Kid Riffs (IBM) is aimed at children 5 to 11, but a couple of years at The Berkeley Music School would make using this powerful tool more feasible. What begins as a simple, primary-color outdoors scene with five cartoon houses becomes excessively convoluted as soon as you enter any building. The slew of options includes (but is not limited to) choosing your octave(s) on the keyboard, choosing your family of instruments, choosing an instrument itself, choosing your type of scale, choosing whether or not to include half-steps, using songbooks, choosing a genie’s assistance, recording and playing back, and choosing different time signatures and drum kit pieces. A knowledge of octaves, scales and mirrors is almost pre-supposed by the program, which does teach as it goes, but which contains so many options and highly technical musical flairs that it’s easy to become lost. Using the software without the manual is something like trying to learn to play an instrument without a teacher, even though Kid Riff the rabbit is always onscreen to offer help. It’s hard to fault a CD-ROM for being too resourceful; it’s easier to suggest a maturing of packaging, animations, and target audience. Any consumer who would be interested by the manual, which is in the form of a coloring book, would be unlikely to make much progress in the program itself, unless they were a child prodigy (in which case Kid Riffs is the disc for them).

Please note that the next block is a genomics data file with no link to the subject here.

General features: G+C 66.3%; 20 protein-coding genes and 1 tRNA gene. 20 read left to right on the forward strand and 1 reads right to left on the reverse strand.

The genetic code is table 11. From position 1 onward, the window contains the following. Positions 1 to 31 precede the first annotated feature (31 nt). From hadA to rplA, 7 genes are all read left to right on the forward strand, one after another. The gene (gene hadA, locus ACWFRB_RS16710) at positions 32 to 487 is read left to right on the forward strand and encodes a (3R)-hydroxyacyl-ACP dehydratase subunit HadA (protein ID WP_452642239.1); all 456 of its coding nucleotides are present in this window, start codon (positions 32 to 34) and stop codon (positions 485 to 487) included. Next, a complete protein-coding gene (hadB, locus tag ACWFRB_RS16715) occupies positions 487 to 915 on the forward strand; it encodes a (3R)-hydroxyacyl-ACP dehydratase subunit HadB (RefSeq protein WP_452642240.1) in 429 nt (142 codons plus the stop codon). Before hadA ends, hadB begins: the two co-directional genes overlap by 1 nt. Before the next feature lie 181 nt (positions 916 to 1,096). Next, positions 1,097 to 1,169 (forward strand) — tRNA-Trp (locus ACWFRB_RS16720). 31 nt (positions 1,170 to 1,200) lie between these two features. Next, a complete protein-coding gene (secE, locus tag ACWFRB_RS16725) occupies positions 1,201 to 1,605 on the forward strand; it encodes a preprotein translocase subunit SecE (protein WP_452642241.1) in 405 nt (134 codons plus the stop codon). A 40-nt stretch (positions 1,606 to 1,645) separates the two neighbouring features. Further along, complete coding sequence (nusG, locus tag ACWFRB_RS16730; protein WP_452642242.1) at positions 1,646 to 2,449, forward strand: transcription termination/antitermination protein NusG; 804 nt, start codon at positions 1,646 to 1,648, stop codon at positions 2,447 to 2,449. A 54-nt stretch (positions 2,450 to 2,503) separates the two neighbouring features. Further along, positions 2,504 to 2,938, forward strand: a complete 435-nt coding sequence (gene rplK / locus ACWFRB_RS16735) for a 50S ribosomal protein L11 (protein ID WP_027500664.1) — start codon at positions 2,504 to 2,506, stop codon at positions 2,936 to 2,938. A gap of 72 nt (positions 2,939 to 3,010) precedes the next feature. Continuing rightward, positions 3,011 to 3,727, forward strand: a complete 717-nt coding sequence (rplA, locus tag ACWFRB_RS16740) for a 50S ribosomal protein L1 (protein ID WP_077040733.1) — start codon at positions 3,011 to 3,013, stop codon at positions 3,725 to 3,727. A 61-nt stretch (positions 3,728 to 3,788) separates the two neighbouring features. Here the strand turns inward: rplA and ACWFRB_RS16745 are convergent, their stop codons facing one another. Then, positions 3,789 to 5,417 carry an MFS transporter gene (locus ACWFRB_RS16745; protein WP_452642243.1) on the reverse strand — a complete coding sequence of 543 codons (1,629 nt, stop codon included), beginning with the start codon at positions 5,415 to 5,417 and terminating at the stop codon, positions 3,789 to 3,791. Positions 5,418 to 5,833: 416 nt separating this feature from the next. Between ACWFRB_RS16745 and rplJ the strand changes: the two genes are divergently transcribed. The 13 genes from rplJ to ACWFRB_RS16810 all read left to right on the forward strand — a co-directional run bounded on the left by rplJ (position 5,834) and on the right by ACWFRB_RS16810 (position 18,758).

– October 1995